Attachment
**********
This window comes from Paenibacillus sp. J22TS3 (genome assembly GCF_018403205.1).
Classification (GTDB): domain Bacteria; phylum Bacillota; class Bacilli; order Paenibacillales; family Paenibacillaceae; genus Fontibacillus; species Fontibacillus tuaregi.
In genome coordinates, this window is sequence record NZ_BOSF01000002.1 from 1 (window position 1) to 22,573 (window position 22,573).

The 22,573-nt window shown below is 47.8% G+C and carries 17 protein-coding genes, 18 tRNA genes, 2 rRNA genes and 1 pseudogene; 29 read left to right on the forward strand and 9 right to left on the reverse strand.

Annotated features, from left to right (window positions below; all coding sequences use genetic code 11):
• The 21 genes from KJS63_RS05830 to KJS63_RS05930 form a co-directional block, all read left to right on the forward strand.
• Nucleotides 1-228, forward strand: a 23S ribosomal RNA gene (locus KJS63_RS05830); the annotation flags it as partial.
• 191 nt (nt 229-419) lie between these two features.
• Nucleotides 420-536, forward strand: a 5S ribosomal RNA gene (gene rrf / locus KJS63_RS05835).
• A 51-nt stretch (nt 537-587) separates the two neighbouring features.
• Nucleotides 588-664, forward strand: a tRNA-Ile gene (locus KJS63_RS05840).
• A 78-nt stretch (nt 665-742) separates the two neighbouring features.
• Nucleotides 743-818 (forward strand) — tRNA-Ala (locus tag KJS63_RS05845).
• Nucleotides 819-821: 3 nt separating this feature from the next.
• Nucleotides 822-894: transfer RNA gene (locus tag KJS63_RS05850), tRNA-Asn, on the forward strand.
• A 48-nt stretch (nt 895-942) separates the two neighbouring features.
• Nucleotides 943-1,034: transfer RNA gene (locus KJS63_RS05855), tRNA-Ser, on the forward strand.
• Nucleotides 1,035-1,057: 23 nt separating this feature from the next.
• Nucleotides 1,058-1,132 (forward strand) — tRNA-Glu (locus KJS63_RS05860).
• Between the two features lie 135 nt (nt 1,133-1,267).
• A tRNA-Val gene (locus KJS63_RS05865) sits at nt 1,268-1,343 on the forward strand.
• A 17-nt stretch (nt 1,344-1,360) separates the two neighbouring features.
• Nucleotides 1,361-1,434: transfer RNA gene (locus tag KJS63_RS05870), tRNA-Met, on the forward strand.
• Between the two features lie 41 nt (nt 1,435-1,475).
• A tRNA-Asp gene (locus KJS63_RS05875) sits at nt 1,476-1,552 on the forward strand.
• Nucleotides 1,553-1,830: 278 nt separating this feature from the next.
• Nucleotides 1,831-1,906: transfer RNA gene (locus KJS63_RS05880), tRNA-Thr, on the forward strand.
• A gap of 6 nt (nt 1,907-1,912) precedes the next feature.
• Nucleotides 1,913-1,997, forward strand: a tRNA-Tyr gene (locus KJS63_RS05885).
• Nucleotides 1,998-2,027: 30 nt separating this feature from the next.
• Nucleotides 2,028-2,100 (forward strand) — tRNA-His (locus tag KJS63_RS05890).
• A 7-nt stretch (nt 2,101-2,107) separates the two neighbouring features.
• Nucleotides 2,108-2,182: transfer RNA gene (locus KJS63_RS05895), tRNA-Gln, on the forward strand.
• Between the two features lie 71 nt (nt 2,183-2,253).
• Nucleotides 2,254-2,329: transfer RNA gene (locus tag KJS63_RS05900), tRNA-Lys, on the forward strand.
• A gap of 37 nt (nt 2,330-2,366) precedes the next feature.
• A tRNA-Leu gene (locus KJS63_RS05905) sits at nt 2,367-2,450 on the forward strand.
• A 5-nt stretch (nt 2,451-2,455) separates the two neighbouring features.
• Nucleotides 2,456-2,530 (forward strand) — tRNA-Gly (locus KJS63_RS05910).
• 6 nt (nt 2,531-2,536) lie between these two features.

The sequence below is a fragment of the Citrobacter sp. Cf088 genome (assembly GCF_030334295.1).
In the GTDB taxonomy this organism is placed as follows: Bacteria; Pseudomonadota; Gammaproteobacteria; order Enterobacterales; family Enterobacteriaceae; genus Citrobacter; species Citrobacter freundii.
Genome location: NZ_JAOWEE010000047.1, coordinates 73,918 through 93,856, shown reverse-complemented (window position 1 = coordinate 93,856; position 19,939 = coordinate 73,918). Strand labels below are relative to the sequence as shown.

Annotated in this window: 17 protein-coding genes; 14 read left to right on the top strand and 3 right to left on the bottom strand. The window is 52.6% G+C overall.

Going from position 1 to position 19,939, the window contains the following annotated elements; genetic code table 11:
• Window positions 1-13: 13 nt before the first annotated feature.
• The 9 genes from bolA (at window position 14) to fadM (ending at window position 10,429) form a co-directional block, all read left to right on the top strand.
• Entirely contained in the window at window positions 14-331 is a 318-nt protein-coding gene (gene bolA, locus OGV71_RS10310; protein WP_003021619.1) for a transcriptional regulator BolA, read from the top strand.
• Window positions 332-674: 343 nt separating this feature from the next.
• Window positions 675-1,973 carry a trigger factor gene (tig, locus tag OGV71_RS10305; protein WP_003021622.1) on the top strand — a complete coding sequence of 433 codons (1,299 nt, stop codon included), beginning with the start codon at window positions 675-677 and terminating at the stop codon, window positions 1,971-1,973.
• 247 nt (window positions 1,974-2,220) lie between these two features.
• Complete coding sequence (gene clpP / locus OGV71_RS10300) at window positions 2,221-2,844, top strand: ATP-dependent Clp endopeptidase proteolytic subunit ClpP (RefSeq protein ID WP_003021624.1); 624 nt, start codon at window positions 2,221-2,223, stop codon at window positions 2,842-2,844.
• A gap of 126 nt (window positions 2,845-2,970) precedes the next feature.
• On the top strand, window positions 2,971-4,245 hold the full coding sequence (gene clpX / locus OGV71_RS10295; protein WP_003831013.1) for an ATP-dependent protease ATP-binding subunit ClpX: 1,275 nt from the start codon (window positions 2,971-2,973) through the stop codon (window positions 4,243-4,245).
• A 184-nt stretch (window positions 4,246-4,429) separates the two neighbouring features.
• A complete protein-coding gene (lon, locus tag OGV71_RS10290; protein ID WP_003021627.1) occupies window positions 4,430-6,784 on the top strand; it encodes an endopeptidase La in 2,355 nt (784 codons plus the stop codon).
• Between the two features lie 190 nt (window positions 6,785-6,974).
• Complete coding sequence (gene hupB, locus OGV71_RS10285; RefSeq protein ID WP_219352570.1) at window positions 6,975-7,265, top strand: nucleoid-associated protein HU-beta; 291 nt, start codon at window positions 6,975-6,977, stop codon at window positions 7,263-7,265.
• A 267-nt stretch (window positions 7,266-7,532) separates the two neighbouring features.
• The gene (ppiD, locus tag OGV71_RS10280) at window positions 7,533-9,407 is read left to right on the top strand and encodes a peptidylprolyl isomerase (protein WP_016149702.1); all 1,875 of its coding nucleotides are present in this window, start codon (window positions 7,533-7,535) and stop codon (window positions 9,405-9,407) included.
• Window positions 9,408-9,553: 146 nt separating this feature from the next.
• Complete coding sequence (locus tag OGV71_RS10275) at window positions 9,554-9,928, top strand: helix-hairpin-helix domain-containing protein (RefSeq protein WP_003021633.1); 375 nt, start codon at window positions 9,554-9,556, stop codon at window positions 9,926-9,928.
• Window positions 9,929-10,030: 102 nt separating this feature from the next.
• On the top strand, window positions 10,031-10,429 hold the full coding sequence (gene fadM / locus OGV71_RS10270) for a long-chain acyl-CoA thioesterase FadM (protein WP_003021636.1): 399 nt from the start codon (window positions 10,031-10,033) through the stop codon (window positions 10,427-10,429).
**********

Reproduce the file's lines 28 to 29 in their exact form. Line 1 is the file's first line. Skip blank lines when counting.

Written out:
• A gap of 6 nt (nt 1,907-1,912) precedes the next feature.
• Nucleotides 1,913-1,997, forward strand: a tRNA-Tyr gene (locus KJS63_RS05885).